viral disease

Drug repurposing, or repositioning, is a technique whereby existing drugs are used to treat emerging and challenging diseases, including COVID-19.
In September 2020, a team of the University of Chicago led by Professor Savas Tay of the Pritzker School of Molecular Engineering, published the results of a preclinical study analyzing more than 1,900 drugs with proven safety in humans and the ability to inhibit the replication of OC43, a human betacoronavirus responsible for the common cold in humans and related to the SARS-CoV-2 virus1.

Of these drugs, the 26 most effective have been shown to completely inhibit SARS-CoV-2 and 20 of them, including masitinib, significantly inhibited OC43 and SARS-CoV-2 coronaviruses replication.

In particular, the study demonstrated the ability of masitinib to specifically inhibit another essential enzyme responsible for the replication of the virus: 3CLpro, the main protease of SARS-CoV-2. To date, masitinib is the only antiviral treatment in the world that specifically targets this protein.

In January 2021, an independent study from the Institute of Human Virology (Guangzhou, China) confirmed the masitinib anti-viral activity against the SARS-CoV-2 in vitro2.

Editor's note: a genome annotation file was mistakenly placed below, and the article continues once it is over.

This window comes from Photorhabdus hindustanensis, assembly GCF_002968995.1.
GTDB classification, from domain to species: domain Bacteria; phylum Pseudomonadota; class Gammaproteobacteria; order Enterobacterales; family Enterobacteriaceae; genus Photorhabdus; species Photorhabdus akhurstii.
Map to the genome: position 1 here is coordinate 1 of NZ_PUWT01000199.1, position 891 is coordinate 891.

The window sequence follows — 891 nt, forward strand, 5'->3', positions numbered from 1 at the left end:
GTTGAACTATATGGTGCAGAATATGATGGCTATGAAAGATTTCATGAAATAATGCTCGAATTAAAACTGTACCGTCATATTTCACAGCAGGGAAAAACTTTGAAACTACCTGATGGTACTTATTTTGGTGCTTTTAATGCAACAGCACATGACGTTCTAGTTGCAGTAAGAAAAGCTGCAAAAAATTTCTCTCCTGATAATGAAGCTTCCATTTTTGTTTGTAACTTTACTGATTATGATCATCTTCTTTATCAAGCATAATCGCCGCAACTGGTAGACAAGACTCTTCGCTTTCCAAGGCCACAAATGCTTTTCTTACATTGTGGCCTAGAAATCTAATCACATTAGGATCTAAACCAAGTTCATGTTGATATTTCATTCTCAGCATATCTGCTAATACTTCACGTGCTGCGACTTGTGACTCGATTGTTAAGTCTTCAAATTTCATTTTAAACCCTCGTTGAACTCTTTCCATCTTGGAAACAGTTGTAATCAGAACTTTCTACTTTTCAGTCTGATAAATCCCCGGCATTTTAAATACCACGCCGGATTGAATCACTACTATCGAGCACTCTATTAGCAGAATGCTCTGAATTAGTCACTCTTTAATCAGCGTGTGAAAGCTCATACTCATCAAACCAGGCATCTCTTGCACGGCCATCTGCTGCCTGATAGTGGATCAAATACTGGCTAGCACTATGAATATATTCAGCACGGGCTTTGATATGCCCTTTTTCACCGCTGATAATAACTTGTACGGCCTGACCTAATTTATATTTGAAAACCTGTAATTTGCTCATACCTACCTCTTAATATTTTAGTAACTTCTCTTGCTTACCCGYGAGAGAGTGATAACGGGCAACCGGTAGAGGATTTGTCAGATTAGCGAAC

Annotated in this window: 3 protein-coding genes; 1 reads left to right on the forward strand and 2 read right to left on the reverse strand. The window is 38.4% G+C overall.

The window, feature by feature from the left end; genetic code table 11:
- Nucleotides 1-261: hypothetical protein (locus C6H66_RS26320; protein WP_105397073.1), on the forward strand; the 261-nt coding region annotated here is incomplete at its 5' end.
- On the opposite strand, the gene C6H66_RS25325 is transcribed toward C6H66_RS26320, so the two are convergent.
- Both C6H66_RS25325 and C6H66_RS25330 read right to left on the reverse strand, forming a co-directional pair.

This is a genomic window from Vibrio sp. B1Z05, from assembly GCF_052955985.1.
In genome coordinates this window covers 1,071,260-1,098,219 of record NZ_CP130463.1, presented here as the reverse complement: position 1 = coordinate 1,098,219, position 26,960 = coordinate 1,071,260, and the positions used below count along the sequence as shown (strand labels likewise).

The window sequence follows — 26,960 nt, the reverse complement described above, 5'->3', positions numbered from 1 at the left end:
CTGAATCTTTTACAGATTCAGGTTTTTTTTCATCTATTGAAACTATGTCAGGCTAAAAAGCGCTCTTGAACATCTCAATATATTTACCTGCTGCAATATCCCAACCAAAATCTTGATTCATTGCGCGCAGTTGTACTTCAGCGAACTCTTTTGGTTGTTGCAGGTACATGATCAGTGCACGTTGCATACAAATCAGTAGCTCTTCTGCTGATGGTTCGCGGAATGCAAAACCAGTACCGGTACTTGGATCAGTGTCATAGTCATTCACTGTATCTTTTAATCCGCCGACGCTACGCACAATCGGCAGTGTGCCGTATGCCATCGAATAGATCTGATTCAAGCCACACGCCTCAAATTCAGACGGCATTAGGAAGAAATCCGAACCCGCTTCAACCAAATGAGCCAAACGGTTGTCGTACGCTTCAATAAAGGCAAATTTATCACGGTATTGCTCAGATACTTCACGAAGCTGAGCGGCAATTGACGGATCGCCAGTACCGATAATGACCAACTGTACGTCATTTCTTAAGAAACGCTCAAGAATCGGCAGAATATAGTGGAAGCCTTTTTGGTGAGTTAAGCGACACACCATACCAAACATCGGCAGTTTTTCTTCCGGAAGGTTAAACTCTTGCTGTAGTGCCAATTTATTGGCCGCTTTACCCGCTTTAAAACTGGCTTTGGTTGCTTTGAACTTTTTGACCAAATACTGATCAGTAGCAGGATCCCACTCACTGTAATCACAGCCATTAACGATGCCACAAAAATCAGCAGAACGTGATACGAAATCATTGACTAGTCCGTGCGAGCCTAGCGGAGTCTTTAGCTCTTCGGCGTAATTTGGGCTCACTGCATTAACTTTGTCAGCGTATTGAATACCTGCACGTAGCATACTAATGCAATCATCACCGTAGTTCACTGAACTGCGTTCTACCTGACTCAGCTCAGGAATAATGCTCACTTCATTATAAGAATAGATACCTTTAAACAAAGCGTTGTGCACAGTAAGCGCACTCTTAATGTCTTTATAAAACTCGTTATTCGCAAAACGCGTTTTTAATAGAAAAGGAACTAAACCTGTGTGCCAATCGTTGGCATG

Finally, masitinib has anti-inflammatory activity that may be effective against lung damage related to the body’s response to the virus3. Therefore, masitinib could act on all phases of the disease, both as an antiviral at the onset of infection and as an anti-inflammatory.


  1. Drug repurposing screen identifies masitinib as a 3CLpro inhibitor that blocks replication of SARS-CoV-2 in vitro by Drayman N et al. in bioRxiv (2020).
  2. Luo Y, Yu F, Zhou M, et al. 2021. Engineering a reliable and convenient SARS-CoV-2 replicon system for analysis of viral RNA synthesis and screening of antiviral inhibitors. mBio 12:e02754-20.
  3. Kritas, S. K. et al. Mast cells contribute to coronavirus-induced inflammation: new anti-inflammatory strategy. J. Biol. Regul. Homeost. Agents 34, (2020).